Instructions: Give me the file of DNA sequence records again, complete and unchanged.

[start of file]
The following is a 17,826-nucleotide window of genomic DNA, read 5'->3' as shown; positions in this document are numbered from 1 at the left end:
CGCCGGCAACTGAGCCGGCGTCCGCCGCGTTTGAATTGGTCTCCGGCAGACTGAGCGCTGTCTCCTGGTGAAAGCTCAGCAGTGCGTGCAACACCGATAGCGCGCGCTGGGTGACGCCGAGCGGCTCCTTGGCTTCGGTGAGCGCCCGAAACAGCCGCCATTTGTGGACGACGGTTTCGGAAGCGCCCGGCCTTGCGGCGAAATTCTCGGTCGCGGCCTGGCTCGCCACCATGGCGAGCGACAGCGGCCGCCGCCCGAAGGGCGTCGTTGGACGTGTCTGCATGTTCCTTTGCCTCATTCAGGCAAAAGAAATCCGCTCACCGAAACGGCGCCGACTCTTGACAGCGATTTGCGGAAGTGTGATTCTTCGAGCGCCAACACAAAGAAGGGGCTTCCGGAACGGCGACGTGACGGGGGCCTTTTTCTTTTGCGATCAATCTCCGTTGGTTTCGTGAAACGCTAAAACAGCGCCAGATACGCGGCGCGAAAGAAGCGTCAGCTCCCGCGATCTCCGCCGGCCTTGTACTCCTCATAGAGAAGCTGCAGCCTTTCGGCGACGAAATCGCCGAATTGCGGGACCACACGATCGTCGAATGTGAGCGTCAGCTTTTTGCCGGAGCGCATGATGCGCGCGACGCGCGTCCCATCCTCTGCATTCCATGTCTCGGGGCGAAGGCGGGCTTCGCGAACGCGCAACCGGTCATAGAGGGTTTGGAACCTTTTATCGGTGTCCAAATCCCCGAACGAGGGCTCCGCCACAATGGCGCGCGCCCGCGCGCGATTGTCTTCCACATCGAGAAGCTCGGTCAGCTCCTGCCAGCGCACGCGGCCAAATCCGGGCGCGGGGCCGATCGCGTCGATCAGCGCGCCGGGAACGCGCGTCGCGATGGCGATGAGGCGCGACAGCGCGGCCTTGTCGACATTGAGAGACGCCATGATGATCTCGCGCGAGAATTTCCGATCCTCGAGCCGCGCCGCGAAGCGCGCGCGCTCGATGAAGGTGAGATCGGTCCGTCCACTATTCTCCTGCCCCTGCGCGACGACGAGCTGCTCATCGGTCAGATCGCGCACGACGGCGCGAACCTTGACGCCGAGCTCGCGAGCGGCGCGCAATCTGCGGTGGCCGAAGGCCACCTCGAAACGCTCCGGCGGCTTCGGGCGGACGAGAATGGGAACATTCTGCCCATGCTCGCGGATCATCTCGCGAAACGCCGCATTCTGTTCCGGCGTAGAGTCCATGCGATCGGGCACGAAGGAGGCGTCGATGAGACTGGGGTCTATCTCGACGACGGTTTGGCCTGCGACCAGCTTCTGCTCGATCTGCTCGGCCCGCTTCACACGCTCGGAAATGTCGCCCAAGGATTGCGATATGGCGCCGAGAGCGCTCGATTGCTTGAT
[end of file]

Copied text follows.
The following is a 17,826-nucleotide window of genomic DNA, read 5'->3' as shown; positions in this document are numbered from 1 at the left end:
CGCCGGCAACTGAGCCGGCGTCCGCCGCGTTTGAATTGGTCTCCGGCAGACTGAGCGCTGTCTCCTGGTGAAAGCTCAGCAGTGCGTGCAACACCGATAGCGCGCGCTGGGTGACGCCGAGCGGCTCCTTGGCTTCGGTGAGCGCCCGAAACAGCCGCCATTTGTGGACGACGGTTTCGGAAGCGCCCGGCCTTGCGGCGAAATTCTCGGTCGCGGCCTGGCTCGCCACCATGGCGAGCGACAGCGGCCGCCGCCCGAAGGGCGTCGTTGGACGTGTCTGCATGTTCCTTTGCCTCATTCAGGCAAAAGAAATCCGCTCACCGAAACGGCGCCGACTCTTGACAGCGATTTGCGGAAGTGTGATTCTTCGAGCGCCAACACAAAGAAGGGGCTTCCGGAACGGCGACGTGACGGGGGCCTTTTTCTTTTGCGATCAATCTCCGTTGGTTTCGTGAAACGCTAAAACAGCGCCAGATACGCGGCGCGAAAGAAGCGTCAGCTCCCGCGATCTCCGCCGGCCTTGTACTCCTCATAGAGAAGCTGCAGCCTTTCGGCGACGAAATCGCCGAATTGCGGGACCACACGATCGTCGAATGTGAGCGTCAGCTTTTTGCCGGAGCGCATGATGCGCGCGACGCGCGTCCCATCCTCTGCATTCCATGTCTCGGGGCGAAGGCGGGCTTCGCGAACGCGCAACCGGTCATAGAGGGTTTGGAACCTTTTATCGGTGTCCAAATCCCCGAACGAGGGCTCCGCCACAATGGCGCGCGCCCGCGCGCGATTGTCTTCCACATCGAGAAGCTCGGTCAGCTCCTGCCAGCGCACGCGGCCAAATCCGGGCGCGGGGCCGATCGCGTCGATCAGCGCGCCGGGAACGCGCGTCGCGATGGCGATGAGGCGCGACAGCGCGGCCTTGTCGACATTGAGAGACGCCATGATGATCTCGCGCGAGAATTTCCGATCCTCGAGCCGCGCCGCGAAGCGCGCGCGCTCGATGAAGGTGAGATCGGTCCGTCCACTATTCTCCTGCCCCTGCGCGACGACGAGCTGCTCATCGGTCAGATCGCGCACGACGGCGCGAACCTTGACGCCGAGCTCGCGAGCGGCGCGCAATCTGCGGTGGCCGAAGGCCACCTCGAAACGCTCCGGCGGCTTCGGGCGGACGAGAATGGGAACATTCTGCCCATGCTCGCGGATCATCTCGCGAAACGCCGCATTCTGTTCCGGCGTAGAGTCCATGCGATCGGGCACGAAGGAGGCGTCGATGAGACTGGGGTCTATCTCGACGACGGTTTGGCCTGCGACCAGCTTCTGCTCGATCTGCTCGGCCCGCTTCACACGCTCGGAAATGTCGCCCAAGGATTGCGATATGGCGCCGAGAGCGCTCGATTGCTTGAT